Missing Dad’s Birthday Reminded Me of the Importance of Slowing Down
Last weekend, I was exploring a South Carolinian swamp when my phone buzzed. It was my dad.
“Call me after 2,” the text glowed on my phone.
“OK,” I responded.
After I’d wiped the swamp juice from my shoes and peeled back my muddy socks, I dialed my dad. Usually when he asks me to call him, he’s all business. He notifies me that I’ve received a ticket in the mail, or tells me to check my health insurance.
But when he picked up the phone, his voice was soft. It had been getting quieter and slower for a while, its pace a constant reminder of the grip Parkinson’s has on him. I could hardly hear him as he chewed on his words.
“Did you remember that yesterday was my birthday?” he asked. My gut dropped to the floor. I had spent the entire day rock climbing and dropped the ball on my dad’s birthday.
Throughout my life, I’ve been the person that everyone relies on for reminders of important dates like birthdays. I’ve always shown my love through gestures, such as being the first to celebrate a birthday at 12:01 a.m. But my heart grew heavy to know that I’d forgotten my dad this year.
“Ah man, Dad. I’m so sorry. I completely forgot.”
He giggled on the other end. “I figured all of you kids forgot. It’s OK, Mary Beth. Birthdays are no big deal to me.”
My heart grew even heavier to hear as much. It wasn’t just me who forgot. His other kids had been swept up in their lives, too, forgetting to slow down and hold their dad closely.
He turned 68 this year. According to a National Center for Health Statistics report, life expectancy at birth for the average American male is 75.1 years. This average is higher in many comparable countries around the world.
Maybe the difference in life expectancy has to do with food choices, lifestyle, or general health. Or, maybe it has something to do with the general pace of life. Americans can’t seem to slow down. I’ve been lucky enough to have my dad around for all 30 years of my life so far. But even if he reaches 75.1 years old, that doesn’t leave me much time with him. It seems more important than ever to celebrate the years we have together.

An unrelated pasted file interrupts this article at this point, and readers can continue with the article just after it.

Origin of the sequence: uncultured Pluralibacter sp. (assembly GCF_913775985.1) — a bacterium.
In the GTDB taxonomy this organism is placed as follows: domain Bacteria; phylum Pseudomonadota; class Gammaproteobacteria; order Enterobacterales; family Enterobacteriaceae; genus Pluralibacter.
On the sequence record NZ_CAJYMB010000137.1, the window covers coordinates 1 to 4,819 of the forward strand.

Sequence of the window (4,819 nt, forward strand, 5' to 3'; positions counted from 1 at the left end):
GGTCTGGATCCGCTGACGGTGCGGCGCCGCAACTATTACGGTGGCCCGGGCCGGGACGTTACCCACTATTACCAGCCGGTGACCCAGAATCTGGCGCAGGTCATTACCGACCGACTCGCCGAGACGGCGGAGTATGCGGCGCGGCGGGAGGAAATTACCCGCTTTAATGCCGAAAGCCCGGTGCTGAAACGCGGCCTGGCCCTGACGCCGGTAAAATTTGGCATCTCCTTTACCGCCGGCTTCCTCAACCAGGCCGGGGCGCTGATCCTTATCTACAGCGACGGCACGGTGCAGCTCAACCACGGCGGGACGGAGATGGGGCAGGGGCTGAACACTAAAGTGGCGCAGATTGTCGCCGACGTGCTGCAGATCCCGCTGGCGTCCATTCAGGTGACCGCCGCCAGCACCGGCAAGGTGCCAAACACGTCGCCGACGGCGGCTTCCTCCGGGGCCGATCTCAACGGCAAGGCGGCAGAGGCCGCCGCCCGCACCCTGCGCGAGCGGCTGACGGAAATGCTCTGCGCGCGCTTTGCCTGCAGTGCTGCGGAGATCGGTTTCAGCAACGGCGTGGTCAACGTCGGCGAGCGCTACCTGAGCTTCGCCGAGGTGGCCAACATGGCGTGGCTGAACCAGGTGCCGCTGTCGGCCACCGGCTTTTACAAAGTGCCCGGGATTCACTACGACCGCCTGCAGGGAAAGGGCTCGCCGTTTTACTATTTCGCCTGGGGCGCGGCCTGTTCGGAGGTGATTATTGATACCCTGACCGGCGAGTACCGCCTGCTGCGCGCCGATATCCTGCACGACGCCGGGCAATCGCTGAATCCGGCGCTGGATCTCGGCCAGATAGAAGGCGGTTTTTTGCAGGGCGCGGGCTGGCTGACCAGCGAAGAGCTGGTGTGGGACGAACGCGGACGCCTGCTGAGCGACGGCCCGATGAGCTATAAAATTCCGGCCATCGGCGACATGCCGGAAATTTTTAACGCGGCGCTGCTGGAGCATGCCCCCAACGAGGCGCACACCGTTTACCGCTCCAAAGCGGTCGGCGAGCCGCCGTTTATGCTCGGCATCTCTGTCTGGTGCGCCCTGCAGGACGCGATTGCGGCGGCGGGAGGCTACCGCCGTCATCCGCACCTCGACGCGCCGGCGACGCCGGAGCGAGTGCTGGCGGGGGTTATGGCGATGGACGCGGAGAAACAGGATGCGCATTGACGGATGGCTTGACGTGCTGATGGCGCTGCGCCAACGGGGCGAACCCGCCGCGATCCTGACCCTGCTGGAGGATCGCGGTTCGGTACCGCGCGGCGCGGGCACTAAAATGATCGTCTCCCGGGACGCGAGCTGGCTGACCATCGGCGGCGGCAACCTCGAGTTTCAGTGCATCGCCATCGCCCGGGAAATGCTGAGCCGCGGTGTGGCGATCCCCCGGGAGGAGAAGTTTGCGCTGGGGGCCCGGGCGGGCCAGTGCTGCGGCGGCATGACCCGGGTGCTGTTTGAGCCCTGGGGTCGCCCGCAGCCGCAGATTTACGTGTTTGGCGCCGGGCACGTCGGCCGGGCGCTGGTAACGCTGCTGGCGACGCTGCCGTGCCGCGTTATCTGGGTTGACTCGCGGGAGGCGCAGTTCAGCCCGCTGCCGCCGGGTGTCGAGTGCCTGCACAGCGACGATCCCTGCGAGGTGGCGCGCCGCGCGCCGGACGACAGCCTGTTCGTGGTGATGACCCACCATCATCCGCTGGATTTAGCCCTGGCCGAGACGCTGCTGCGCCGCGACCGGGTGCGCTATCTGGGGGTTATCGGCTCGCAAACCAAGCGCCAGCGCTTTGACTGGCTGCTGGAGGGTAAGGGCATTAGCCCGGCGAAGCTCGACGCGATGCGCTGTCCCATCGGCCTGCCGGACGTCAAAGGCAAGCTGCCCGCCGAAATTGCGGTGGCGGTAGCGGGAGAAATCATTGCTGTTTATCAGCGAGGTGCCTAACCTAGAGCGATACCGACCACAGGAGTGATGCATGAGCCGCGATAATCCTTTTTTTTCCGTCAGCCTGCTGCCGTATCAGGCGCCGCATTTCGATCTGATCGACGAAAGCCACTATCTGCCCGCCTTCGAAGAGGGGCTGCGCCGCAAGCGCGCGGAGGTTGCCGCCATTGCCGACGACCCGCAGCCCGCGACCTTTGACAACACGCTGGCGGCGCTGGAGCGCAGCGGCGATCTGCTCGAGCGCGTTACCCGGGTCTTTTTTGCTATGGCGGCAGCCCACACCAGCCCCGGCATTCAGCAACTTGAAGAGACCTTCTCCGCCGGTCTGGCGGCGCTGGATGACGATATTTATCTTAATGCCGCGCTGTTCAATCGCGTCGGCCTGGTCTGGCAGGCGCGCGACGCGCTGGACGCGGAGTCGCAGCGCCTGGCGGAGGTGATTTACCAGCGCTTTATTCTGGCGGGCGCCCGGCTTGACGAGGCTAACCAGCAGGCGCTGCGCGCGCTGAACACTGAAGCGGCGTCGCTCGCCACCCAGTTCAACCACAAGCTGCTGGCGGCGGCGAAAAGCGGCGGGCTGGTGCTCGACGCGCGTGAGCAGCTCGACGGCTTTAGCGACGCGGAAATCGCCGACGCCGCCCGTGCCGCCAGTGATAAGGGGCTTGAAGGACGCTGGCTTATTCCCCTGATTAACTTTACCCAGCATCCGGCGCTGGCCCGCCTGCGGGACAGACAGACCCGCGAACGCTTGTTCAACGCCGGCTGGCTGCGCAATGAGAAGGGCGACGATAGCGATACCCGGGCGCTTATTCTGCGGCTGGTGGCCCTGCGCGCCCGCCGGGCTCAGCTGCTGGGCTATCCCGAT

“Did you do anything fun for your birthday?” I asked him between moments of guilt.
“Your mom got me a pizza. And we’re going to do ice cream tonight,” he replied.
It took him a moment to get the words out, and I often found myself talking over him out of excitement. It’s an exercise in patience. So much of my life operates at warp speed, but during my conversation with my dad, I reminded myself that slowing down can actually lead to a richer experience.
My dad told me that he’d been watching the local wildlife. He set up a couple bird feeders in the backyard, and he likes to watch who arrives to take advantage of them. Every once in a while, he’ll find a squirrel trying to break into the bird feeder, and he races into the backyard to chase them off. But as soon as they’re gone, he leaves the squirrels treats of their own on the ground.
Dad’s ritual is a testament to the beauty of slowness. Instead of racing to my electronics in the morning, I tell myself that I should gaze out of the window. And instead of speeding through a conversation, I should create space for my dad’s slowing speech, giving him the chance to be heard in his own time.
I hate Parkinson’s for taking another one of his abilities as it slowly works its way into his voice. But I know my dad is a fighter, and we vow to adapt to change together.
Note: Parkinson’s News Today is strictly a news and information website about the disease. It does not provide medical advice, diagnosis or treatment. This content is not intended to be a substitute for professional medical advice, diagnosis, or treatment. Always seek the advice of your physician or another qualified health provider with any questions you may have regarding a medical condition. Never disregard professional medical advice or delay in seeking it because of something you have read on this website. The opinions expressed in this column are not those of Parkinson’s News Today or its parent company, BioNews, and are intended to spark discussion about issues pertaining to Parkinson’s disease.